« ПредишнаНапред »
There is a period—it may be earlier or later, according to character—when we are conscious of passing out of childhood, and of entering upon the open arena of human life. Then our birthdays are wonderful epochs, and as we reach one after another we almost expect the whole world to stand still in admiration of our advance.
This state of exalted feeling in a poetic nature has never perhaps been so finely depicted as by Mrs. Browning in “ Aurora Leigh :"
...... Came a morn, I stood upon the brink of twenty years And looked before, and after, as I stoodWoman and artist- either incomplete, Both credulous of completion. I held there The whole creation in my little cup, And smiled with thirsty lips before I drank Good health to you and me, sweet neighbours mine, And all these peoples.
I was glad that day. The June was in me, with its multitudes Of nightingales, all singing in the dark, And rosebuds reddening where the calyx split. I felt so young, so strong, so sure of God! So glad, I could not choose be very wise! And, old at twenty, was inclined to pull My childhood backward, in a childish jest, To see the face of 't once more, and farewell! In which fantastic mood I bounded forth At early morning; would not wait so long As even to snatch my bonnet by the strings, But, brushing a green trail across the lawn With my gown in the dew, took will and way Among the acacias of the shrubberies, To Ay my fancies in the open air, And keep my birthday.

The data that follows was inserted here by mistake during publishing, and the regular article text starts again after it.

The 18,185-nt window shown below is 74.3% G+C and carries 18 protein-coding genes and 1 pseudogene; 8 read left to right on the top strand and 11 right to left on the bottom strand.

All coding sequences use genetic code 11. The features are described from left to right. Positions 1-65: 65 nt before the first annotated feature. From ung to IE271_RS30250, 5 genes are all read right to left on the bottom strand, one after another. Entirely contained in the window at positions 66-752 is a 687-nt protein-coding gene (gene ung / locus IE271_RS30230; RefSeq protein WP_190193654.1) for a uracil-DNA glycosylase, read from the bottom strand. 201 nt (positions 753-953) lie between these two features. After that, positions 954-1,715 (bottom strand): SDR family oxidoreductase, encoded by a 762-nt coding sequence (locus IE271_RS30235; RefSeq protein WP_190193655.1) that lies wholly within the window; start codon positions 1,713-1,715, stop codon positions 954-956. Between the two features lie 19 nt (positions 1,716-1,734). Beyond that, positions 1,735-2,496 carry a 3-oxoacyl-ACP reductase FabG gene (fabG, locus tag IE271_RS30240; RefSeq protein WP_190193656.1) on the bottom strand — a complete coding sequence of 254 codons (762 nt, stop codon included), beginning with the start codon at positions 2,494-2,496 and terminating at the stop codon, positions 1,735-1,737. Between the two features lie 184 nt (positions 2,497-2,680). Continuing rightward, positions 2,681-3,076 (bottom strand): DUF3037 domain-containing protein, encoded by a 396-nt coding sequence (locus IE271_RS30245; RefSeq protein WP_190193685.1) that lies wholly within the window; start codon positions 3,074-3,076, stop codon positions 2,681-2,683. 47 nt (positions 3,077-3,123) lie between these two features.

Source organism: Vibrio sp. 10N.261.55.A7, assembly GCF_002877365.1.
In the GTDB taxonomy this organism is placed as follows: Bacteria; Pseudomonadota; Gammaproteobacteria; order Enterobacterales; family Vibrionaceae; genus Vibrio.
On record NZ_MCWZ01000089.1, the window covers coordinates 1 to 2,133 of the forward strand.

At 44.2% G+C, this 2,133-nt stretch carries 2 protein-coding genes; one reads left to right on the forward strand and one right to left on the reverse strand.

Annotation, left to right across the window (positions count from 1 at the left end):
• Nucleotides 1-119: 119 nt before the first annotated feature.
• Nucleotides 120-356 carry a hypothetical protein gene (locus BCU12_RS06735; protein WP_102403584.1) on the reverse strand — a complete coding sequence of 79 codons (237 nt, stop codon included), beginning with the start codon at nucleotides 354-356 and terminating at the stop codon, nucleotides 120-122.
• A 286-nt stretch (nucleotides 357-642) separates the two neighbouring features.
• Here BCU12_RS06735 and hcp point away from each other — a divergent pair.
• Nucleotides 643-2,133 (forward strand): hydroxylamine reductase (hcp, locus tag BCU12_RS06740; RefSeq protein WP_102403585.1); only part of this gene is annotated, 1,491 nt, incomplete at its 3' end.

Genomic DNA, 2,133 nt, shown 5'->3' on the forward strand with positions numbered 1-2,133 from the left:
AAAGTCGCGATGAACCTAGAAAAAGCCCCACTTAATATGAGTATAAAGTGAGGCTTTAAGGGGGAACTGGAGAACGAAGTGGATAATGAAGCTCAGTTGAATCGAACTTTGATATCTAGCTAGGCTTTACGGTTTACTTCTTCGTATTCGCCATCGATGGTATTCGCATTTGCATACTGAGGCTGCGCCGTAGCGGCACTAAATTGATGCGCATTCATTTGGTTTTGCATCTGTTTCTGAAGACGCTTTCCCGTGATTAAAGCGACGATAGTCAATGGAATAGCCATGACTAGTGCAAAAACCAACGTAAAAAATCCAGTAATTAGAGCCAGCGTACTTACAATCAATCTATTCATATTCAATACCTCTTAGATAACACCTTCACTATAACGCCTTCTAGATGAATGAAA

This beautiful picture induces us to exclaim with Lover, the humorous Irish poet :
O youth! happy youth! what a blessing!
In thy freshness of dawn and of dew;
And our griefs are but light and but few:
Some musing for sadness we find;
In age we leave pleasure behind.
Beautiful and splendid as the summer morning are the
ASPIRATIONS OF YOUTH.
Up the mount of glory,
In our country's story;
In the mines of knowledge ;
Win from school and college ;
Onward, onward, may we press,
Through the path of duty ;
Excellence true beauty.
Well would it be if all the aspirations of youth tended to produce a character deserving similar praise to that contained in the neat and terse tribute by Cowper :TO MISS
C ON HER BIRTHDAY.
Disgrace their parent earth,
The day that gave them birth;
Revolving months restore,
And wish her born once more.
TO A VIRTUOUS YOUNG LADY. Lady, that in the prime of earliest youth Wisely hath shunn'd the broad way and the green,
And with those few art eminently seen That labour up the hill of heavenly truth ; The better part with Mary and with Ruth
Chosen thou hast; and they that overween,
And at thy growing virtues fret their spleen, No anger find in thee, but pity and ruth.
Thy care is fix'd, and zealously attends
To fill thy odorous lamp with deeds of light, And hope that reaps not shame. Therefore be sure, Thou, when the Bridegroom with His feastful
friends Passes to bliss at the mid-hour of night, Hast gain'd thy entrance, virgin wise and pure.
The prime epoch of life to the children of fortune is the “ coming of age.” The best of Ben Jonson's birthday odes is admirable in its moral counsel to the young heir on arriving at his majority :
ODE TO SIR WILLIAM SIDNEY,* ON HIS
Now that the hearth is crowned with smiling fire, And some do drink and some do dance,
Wherefore should I
Who not the least
Give me my cup, but from the Thespian well,
When all the noise
Are fled and gone,
This day says, then, the number of glad years
Must now Strive all right ways it can, T' outstrip your peers :
* Eldest son of Robert Sidney, Earl of Leicester, and nephew of Sir Philip Sidney.
Since he doth lack
Little whose will
Nor weary rest
For they that swell
Which must be now,
And he that stays
Of love he bright
Of bonfires ! then